Paul Cassidy & Angela Stolz for The Lawyers Weekly
Canada faces leadership challenges in the new green economy
January 15, 2010
When oil is priced at $70 per barrel during a world-wide recession, it is safe to say the demand for renewable energy, particularly in North America, is here to stay. When such non-market forces as carbon regulation and other state-mandated requirements are added to the mix, there is little doubt that "green power" has a bright future.
Canada is in many ways as well endowed with renewable resources as it is with conventional energy sources. For example, it is estimated to have the second-highest potential for wind energy development in the world, exceeded only by Russia. And notwithstanding Canadians' much discussed and lamented high per capita energy consumption, Canada's renewable energy resources far outstrip its domestic load (demand). Fortunately, there is a vast renewable energy market demand south of the border, creating a truly massive opportunity to be met by virtually all parts of the country.
Moreover, politicians across the country routinely trumpet their desire for their province to become an energy leader in green power and technology. 2010 will, in many ways, be a pivotal year for policy makers to step up to the plate to make those words a reality. Given our comparatively small population, and the head start enjoyed by others (such as Denmark, Germany and Spain) true leadership in green energy can only be marked by our ability to export this energy.
Merely serving our local demand will make no one but ourselves characterize us as leaders. But the non-exhaustive list of challenges discussed below must be overcome if Canada is to assume a leadership position in the new green economy through its export of its renewable energy.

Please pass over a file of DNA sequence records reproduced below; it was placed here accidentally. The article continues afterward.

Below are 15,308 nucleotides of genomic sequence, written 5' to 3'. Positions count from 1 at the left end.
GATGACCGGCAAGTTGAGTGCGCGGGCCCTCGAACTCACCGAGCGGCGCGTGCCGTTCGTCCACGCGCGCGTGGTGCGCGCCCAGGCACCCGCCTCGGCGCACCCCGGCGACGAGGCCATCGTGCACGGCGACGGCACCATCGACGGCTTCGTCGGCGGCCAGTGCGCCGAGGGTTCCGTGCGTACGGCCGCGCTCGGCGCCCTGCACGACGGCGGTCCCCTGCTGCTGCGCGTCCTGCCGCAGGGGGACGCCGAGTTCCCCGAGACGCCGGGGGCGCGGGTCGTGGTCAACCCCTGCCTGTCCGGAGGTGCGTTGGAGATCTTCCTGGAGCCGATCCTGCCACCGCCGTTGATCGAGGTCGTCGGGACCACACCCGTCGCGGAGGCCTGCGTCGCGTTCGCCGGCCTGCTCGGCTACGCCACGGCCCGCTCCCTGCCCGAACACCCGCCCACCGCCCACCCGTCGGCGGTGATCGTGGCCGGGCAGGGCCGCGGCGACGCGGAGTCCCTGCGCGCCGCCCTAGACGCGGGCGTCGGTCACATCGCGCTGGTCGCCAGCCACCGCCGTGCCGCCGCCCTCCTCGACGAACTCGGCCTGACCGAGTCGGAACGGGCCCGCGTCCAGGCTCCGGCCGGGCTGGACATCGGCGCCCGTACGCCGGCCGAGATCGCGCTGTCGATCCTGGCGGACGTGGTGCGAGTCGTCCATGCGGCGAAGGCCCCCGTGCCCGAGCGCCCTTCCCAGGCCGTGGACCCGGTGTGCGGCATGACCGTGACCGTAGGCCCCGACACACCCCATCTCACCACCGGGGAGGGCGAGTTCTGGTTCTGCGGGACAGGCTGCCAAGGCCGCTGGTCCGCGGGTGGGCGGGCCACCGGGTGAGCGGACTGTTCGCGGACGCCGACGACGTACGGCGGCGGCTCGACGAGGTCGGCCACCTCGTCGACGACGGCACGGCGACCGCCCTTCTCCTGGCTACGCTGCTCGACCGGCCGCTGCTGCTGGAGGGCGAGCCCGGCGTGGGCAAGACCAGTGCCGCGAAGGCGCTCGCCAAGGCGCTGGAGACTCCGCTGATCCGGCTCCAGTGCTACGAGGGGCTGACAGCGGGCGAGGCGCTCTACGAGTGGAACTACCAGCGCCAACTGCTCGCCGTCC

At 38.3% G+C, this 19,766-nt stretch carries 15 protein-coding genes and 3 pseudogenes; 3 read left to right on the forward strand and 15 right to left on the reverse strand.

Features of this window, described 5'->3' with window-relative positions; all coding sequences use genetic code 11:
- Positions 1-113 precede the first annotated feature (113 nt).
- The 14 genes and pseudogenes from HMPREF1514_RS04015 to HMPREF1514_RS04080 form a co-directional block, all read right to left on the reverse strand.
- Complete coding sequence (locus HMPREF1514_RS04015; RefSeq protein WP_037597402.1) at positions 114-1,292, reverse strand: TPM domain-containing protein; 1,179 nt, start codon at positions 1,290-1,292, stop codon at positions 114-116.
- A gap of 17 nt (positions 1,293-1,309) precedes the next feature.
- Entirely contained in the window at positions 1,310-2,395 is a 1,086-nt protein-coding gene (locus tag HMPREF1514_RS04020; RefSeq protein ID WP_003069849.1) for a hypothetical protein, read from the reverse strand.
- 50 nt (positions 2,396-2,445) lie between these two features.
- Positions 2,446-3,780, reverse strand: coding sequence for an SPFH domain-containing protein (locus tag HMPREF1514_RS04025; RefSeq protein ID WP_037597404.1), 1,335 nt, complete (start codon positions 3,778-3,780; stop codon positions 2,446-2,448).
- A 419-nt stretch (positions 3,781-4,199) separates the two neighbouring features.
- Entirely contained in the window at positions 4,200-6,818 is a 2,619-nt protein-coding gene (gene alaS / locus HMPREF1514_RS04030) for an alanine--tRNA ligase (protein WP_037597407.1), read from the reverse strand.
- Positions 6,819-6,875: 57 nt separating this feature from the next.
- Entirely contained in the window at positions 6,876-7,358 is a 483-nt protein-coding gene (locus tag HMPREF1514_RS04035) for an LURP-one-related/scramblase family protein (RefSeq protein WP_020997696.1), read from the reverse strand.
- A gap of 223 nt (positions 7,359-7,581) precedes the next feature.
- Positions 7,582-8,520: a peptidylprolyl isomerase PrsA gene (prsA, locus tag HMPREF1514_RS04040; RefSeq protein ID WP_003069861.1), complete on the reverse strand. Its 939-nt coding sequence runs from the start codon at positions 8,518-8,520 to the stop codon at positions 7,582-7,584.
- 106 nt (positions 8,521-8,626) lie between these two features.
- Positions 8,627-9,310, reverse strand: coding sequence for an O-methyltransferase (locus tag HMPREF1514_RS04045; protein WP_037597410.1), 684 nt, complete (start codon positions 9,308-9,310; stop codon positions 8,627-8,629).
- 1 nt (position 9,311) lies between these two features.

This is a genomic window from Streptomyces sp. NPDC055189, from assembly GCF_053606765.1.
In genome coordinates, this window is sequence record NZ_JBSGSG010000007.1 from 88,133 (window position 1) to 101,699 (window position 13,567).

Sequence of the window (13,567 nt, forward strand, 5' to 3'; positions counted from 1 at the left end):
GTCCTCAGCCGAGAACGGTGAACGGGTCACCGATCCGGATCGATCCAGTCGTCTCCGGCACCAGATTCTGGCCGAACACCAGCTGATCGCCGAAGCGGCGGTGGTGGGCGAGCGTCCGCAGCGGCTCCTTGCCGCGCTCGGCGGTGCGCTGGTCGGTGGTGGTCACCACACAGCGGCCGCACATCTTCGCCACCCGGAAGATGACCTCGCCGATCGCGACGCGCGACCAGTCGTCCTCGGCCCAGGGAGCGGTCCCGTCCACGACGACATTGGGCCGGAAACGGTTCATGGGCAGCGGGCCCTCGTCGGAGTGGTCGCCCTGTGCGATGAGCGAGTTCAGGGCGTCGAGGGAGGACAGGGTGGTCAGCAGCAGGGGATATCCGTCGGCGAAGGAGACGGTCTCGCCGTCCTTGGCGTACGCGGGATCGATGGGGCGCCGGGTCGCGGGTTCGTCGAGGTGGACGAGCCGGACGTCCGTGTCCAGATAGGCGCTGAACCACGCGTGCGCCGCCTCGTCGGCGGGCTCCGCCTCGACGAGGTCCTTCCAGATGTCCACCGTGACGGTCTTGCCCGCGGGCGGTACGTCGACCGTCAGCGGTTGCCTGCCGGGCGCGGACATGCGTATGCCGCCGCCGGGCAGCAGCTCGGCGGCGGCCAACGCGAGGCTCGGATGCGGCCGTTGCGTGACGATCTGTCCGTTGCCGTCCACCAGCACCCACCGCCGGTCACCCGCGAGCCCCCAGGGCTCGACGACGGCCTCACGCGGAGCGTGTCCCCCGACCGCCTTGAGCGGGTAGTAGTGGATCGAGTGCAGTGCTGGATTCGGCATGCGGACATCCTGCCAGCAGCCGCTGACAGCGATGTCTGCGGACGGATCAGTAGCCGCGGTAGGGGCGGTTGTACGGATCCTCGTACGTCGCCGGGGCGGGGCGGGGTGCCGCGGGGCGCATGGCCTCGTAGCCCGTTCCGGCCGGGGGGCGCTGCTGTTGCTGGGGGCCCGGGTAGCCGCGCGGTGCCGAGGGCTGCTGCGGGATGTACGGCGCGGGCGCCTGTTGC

Developing renewable energy for export will be a pointless exercise if there is an insufficient transmission grid resource to get it to market. While there is a long history of transmission between Canada and the U.S., the grid is configured for existing, conventional energy sources, such as large-scale hydro dams and coal fired generation plants.
The green energy resource will require adjustments in addition to the grid to accommodate its more dispersed format. In some cases, expensive new transmission interties will be required, which will involve the construction of grid additions to infrastructure on both sides of the border. If one believes in the development of renewable energy, one must also believe in transmission expansion.
Even if the renewable energy resource exists and the transmission grid is sufficient to get it to the market, an export policy must be designed to make it a reality. Many provincial governments are wrestling with their export policies. This is primarily because of concerns related to meeting domestic demand first, and other, more political concerns, such as whether private developers should play a role.
At bottom, an energy export policy must be clear, coherent and stable, or else the required public and private investment will be in jeopardy or unattainable.